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The Informed Investor began publishing from offices at 13 Nottingham Place, London, W1 ( See Picture Left) in 1972. It started as a printed publication for Drummond & Co offering Investments and Insurance. Long before today's regime in regards commissions Drummond & Co pioneered discount  selling of  Linked Insurance and Unit trusts- splitting the commissions with the purchaser. Many in the Industry condemned this and many leasing Insurance Groups refused to take their business. Most of those companies have gone out of business today & Drummond & Co are recognised as the Company that led the way. Today 38 years later Drummond & Co still lead the field in Financial Innovations and have advised both the public and professionals.
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So you've worked hard all your life, paid all your taxes and National Insurance. Now is the time to stop and smell the flowers and have an interesting and varied retirement.

But what is this - the taxman is still there to haunt you even though you are having to subsist on far less and far more time to pay for things that cost.

Unless you are very well-off it is imperative that you plan ahead to avoid having a drastic income reduction. So how do you plan and what are the options?


Unfortunately the only two certain aspects in this world are death and taxes. And unfortunately these two ill-fitting bed fellows come to-gether.

If a husband passes away, the wife will get her own personal allowance, and any part of the married couple's allowance for that year's which cannot be used up against the husband's income, up to the date of death. However if the wife is getting all or half of the married couple's allowance in the year of the husband's death, as much as possible must be transferred back and set against the late husband's income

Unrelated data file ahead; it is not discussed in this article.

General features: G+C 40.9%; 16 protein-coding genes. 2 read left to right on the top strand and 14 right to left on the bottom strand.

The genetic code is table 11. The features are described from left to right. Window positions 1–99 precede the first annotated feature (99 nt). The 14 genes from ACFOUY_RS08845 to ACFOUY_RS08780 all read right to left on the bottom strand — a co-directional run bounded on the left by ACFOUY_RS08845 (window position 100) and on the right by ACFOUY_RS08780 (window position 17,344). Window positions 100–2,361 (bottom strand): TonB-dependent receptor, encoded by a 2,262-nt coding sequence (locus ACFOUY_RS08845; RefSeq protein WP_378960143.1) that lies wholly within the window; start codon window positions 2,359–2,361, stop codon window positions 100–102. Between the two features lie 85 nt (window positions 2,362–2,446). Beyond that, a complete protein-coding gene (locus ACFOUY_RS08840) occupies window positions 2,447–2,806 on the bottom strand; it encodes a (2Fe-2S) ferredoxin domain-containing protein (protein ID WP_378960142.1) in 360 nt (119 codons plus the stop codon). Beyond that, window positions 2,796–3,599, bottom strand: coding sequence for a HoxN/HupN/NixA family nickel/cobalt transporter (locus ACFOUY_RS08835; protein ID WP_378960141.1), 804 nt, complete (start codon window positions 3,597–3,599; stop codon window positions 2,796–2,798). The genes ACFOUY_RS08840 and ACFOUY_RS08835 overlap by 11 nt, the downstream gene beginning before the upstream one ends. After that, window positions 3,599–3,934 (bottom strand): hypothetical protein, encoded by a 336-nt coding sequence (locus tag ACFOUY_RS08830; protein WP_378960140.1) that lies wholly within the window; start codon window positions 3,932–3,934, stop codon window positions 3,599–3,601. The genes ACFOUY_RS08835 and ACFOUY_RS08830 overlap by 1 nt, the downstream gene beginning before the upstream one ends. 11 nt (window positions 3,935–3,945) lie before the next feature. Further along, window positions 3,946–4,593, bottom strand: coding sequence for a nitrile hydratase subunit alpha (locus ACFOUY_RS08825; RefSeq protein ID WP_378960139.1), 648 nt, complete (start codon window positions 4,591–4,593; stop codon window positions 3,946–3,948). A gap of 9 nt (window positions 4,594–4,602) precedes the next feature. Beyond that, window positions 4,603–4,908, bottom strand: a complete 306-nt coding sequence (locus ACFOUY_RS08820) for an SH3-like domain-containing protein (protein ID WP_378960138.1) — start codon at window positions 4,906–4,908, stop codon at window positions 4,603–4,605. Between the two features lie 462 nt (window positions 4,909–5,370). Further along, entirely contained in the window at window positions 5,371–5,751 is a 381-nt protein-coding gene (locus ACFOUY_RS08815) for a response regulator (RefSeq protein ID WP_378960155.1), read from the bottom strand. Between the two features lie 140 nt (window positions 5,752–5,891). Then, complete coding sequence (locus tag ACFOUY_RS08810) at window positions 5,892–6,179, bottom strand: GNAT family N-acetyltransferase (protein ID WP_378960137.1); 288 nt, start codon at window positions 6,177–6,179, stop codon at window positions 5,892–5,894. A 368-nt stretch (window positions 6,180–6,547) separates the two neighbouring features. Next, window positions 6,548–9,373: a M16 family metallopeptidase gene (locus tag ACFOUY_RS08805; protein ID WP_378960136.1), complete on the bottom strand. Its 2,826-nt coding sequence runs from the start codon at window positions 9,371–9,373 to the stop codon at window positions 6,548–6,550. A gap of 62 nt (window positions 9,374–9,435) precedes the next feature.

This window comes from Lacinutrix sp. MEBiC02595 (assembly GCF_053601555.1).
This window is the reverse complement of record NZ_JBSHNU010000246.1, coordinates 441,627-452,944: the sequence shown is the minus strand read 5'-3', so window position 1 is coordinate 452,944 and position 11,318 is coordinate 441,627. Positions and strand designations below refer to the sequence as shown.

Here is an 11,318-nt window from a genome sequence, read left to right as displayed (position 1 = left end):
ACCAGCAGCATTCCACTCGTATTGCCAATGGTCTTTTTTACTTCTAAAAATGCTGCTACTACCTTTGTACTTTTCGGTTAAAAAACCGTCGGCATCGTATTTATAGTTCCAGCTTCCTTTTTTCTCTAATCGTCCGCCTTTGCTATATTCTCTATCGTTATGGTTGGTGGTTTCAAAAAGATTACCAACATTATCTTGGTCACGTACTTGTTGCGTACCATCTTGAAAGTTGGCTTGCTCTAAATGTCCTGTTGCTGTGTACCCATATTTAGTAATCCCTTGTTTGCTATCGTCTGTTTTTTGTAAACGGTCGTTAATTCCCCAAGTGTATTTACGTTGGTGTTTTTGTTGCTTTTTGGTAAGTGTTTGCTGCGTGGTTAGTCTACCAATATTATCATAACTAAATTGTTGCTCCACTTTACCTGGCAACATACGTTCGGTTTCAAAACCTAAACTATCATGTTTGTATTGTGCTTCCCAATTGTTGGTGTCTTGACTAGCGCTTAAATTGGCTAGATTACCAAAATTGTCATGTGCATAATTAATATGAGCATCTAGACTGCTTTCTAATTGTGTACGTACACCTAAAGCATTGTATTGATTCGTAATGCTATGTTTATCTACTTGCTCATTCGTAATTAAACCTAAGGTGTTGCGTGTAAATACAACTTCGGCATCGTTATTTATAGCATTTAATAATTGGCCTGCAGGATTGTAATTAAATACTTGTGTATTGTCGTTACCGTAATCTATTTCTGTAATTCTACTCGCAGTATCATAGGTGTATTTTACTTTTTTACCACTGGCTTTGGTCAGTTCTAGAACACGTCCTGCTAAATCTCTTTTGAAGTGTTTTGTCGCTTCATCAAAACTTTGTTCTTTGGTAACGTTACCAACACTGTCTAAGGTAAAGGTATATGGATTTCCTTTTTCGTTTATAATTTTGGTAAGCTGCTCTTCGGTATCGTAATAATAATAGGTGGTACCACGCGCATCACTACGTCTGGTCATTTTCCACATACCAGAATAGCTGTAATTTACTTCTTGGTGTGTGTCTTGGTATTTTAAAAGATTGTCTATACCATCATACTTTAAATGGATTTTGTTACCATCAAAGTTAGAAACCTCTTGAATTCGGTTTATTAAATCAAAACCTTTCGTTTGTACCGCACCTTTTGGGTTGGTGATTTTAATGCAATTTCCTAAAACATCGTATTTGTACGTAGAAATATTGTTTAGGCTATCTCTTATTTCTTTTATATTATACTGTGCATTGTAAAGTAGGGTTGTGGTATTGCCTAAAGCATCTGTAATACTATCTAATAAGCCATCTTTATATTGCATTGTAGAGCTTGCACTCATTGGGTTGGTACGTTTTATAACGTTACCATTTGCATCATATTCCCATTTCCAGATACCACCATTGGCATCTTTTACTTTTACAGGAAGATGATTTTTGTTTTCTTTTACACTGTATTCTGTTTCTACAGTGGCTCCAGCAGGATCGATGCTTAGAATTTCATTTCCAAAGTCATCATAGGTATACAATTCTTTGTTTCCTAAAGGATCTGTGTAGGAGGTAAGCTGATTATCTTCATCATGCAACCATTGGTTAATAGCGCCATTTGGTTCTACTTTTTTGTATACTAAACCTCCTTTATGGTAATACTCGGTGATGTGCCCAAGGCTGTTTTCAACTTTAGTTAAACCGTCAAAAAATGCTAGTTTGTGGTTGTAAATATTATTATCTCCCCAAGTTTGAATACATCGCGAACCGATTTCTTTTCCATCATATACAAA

The wife will also receive the widow's bereavement allowance during the the year of the husband's death and for the following year, unless she remarries before the commencement of the second year. Similar to the married couple's allowance this reduces the tax bill by a certain amount.

The allowances the wife gets in the tax year in which the husband dies can be set against any income the wife may have in that year.

If the wife dies, the husband will get both the personal allowance and the married couple's allowance, less any part that the wife used against her income. In the following year the husband will just get the personal allowance unless he remarries in that year. ( Further details are available from tax offices on leaflet IR91)


The following is taxable:

  • State pension
  • Pensions from previous employment
  • Invalid care allowance and invalidity addition paid with a retirement pension
  • Widow's pension
  • Widowed mother's allowance
  • incapacity benefit- all benefit paid in respect of new claims from 13 April 1996 ( except benefit paid during the first 28 weeks of incapacity)
  • gross interest from a bank, building society or local authority
  • interest from National Savings Certificates ( except National Savings Certificates and the first £70 of interest from ordinary accounts with the National Savings Bank)
  • dividends on shares and income from unit trusts
  • any earnings from a job or business
  • income from property
  • taxable gains on life assurance policies
  • a share of any joint income

  • The following DO NOT attract taxation:
  • widow's payment
  • incapacity benefit paid for the first 28 weeks of sickness
  • incapacity benefit paid to someone who was receiving invalidity benefits before 13 april 1995, provided there has not been a break of more than eight weeks in the claim attendance allowance and mobility allowance.